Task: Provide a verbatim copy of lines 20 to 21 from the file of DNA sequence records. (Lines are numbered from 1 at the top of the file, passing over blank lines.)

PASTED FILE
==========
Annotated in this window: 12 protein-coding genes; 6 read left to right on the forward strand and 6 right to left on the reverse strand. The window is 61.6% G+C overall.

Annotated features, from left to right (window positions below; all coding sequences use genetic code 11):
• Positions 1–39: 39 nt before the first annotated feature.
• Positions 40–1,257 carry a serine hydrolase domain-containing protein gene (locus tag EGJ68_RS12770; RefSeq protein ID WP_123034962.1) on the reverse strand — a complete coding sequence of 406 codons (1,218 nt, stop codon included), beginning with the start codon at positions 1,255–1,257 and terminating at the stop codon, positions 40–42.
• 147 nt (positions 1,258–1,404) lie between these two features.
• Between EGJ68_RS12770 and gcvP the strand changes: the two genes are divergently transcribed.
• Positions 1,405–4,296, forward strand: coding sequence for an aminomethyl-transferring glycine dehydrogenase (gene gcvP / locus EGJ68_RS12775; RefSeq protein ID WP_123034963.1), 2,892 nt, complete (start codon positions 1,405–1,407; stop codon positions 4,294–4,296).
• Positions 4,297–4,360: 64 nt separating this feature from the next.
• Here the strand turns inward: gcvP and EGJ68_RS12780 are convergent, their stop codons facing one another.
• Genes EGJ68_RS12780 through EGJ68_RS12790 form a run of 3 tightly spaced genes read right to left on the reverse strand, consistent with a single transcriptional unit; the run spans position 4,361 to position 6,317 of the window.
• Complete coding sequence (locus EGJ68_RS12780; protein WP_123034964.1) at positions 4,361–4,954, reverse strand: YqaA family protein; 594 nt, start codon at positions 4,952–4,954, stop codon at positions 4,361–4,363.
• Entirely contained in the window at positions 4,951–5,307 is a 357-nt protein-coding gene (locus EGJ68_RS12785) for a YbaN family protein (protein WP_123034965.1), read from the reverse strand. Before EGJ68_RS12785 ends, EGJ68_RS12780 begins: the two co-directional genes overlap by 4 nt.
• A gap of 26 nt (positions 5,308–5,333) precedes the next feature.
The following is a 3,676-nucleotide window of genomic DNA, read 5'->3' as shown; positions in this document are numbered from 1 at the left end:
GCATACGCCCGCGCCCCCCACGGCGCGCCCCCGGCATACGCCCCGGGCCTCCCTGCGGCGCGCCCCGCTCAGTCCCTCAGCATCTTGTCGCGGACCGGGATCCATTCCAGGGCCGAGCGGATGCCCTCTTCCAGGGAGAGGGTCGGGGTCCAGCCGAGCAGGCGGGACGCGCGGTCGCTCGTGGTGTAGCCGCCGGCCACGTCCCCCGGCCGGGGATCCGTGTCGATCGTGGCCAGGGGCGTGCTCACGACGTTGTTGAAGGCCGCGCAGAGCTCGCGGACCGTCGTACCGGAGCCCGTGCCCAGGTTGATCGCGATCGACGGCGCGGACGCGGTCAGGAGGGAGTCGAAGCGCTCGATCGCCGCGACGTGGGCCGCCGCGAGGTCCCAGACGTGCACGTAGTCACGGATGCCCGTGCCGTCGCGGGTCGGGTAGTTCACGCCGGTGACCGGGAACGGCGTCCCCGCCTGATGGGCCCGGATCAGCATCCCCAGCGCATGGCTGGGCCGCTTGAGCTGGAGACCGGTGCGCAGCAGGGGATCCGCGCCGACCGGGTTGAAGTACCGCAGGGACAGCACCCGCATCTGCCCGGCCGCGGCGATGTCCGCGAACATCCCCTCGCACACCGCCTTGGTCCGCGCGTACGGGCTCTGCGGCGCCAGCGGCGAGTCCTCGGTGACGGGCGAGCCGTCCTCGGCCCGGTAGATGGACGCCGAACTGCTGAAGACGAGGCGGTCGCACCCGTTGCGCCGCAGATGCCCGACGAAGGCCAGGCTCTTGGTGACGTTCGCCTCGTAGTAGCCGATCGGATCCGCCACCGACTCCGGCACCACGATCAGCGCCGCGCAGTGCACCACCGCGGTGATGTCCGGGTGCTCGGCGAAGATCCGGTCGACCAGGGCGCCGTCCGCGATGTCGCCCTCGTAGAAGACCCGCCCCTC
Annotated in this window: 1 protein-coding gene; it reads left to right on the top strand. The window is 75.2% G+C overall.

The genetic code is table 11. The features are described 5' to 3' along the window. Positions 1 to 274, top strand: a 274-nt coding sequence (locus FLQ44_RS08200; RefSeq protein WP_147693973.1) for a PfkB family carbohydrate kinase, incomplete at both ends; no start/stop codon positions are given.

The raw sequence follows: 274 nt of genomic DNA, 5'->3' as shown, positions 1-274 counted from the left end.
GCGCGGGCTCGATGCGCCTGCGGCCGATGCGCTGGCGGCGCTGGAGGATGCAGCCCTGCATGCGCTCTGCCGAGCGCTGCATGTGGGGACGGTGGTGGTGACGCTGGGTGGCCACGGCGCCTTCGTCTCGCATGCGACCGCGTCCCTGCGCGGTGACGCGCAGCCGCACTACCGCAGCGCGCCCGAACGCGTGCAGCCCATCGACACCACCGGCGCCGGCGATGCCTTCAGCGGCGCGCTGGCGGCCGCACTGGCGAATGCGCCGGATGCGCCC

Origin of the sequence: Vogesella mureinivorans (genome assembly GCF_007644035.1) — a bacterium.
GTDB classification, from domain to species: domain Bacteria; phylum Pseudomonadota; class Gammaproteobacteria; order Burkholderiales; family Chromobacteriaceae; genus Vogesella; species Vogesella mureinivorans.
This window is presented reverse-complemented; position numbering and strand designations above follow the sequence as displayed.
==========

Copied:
Origin of the sequence: Vogesella mureinivorans (genome assembly GCF_007644035.1) — a bacterium.
GTDB classification, from domain to species: domain Bacteria; phylum Pseudomonadota; class Gammaproteobacteria; order Burkholderiales; family Chromobacteriaceae; genus Vogesella; species Vogesella mureinivorans.